For the five hundred years following the work of Paulus of Aegina there is nothing to record but the names of a few practitioners at the court and of imitators or compilers. Meanwhile in western Europe (apart from the Saracen civilization) a medical school had gradually grown up at Salerno, which in the 10th century had already become famous. From it issued the Regimen Salernitanum, a work used by the laity for several centuries, and the Compendium Salernitanum, which circulated among the profes-sion. The serious decline of the school dates from the founding of a university at Naples in 1224. In its best period princes and nobles resorted to it for treatment from all parts of Europe. The hotel dieu of Lyons had been founded in 560, and that of Paris a century later. The school of Montpellier was founded in 1025, and became the rallying point of Arabian and Jewish learning. A good deal of the medical and surgical practice was in the hands of the religious orders, particularly of the Benedic-tines. The practice of surgery by the clergy was at length forbidden by the council of Tours (1163). The surgical writings of the time were mere reproductions of the classi-cal or Arabian authors: "unus non dicit nisi quod alter." One of the first to go back to independent observation and reflexion was William of Saliceto, who belonged to the school of Bologna; his work (1275) advocates the use of the knife in many cases where the actual cautery was used by ancient prescription. A greater name in the his-tory of mediaeval surgery is that of his pupil Lanfranchi of Milan, who migrated (owing to political troubles) first to Lyons and then to Paris. He distinguished between arterial and venous haemorrhage, and is said to have used the ligature for the former. Contemporary with him in France was Henri de Mondeville of the school of Mont-pellier, whose teaching is best known through that of his more famous pupil Guyde Chauliac; the Chirurgie of the latter bears the date of 1363, and marks the advance in precision which the revival of anatomy by Mondino had made possible. Eighteen years before Lanfranchi came to Paris a college of surgeons was founded there (1279) by Pitard, who had accompanied St Louis to Palestine as his surgeon. The college was under the protection of St Cosmas and St Damianus, two practitioners of medicine who suffered martyrdom in the reign of Diocletian, and it became known as the College de St Come. From the time that Lanfranchi joined it it attracted many pupils. It maintained its independent existence for several centuries, alongside the medical faculty of the university; the corpora-tion of surgeons in other capitals, such as those of London and Edinburgh, were modelled upon it.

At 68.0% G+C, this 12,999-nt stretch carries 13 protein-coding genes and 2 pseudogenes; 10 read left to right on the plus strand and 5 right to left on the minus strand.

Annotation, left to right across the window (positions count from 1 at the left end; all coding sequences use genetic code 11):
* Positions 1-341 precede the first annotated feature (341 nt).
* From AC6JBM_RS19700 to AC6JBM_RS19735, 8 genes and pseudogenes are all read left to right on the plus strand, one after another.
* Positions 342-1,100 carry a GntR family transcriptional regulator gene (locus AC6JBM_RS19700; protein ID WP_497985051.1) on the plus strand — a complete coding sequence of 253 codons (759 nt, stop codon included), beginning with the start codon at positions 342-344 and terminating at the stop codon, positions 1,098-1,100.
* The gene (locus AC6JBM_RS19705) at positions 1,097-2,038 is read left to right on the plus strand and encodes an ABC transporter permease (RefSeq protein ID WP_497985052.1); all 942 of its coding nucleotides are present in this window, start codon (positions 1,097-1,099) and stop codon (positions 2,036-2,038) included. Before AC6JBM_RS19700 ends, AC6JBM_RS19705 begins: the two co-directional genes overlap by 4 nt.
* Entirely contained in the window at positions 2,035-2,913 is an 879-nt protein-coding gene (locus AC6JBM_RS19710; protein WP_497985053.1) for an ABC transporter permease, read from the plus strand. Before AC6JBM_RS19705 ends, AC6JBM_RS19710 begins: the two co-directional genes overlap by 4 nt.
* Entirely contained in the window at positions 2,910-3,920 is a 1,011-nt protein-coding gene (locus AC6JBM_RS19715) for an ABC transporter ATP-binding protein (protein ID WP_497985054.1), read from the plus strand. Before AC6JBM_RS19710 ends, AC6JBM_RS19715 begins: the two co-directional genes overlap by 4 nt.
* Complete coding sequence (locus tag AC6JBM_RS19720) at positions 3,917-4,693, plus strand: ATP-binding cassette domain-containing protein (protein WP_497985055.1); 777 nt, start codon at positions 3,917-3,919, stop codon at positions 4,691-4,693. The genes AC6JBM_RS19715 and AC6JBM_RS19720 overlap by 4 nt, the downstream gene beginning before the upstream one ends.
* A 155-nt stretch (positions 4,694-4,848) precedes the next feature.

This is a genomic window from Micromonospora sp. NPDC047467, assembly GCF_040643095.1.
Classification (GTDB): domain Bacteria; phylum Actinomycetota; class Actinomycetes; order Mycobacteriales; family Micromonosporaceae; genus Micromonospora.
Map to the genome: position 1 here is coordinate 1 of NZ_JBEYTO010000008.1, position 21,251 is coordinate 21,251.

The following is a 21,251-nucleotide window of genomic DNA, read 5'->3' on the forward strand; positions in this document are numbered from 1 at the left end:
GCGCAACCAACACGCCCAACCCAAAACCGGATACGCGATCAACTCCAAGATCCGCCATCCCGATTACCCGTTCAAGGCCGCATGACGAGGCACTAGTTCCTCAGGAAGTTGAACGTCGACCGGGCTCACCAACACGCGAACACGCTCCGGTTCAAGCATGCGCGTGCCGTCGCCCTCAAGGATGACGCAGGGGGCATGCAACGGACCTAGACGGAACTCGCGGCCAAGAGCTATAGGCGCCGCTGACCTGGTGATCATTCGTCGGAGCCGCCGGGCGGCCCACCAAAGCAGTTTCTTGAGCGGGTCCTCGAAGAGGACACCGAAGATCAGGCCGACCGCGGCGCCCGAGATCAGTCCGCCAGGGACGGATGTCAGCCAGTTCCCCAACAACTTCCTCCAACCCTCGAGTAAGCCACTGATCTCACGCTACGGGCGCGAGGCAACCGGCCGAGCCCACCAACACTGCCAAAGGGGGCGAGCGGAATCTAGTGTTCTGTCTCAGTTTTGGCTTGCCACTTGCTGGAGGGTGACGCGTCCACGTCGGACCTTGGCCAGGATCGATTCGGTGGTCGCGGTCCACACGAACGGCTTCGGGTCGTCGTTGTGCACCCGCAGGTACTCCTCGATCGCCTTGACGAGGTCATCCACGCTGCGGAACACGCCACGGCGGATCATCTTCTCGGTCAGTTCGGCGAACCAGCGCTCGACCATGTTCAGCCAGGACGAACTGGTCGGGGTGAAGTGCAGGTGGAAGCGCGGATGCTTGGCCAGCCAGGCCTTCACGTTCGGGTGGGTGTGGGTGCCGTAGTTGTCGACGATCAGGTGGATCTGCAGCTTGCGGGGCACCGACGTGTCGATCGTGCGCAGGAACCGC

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Surgery - Table of Contents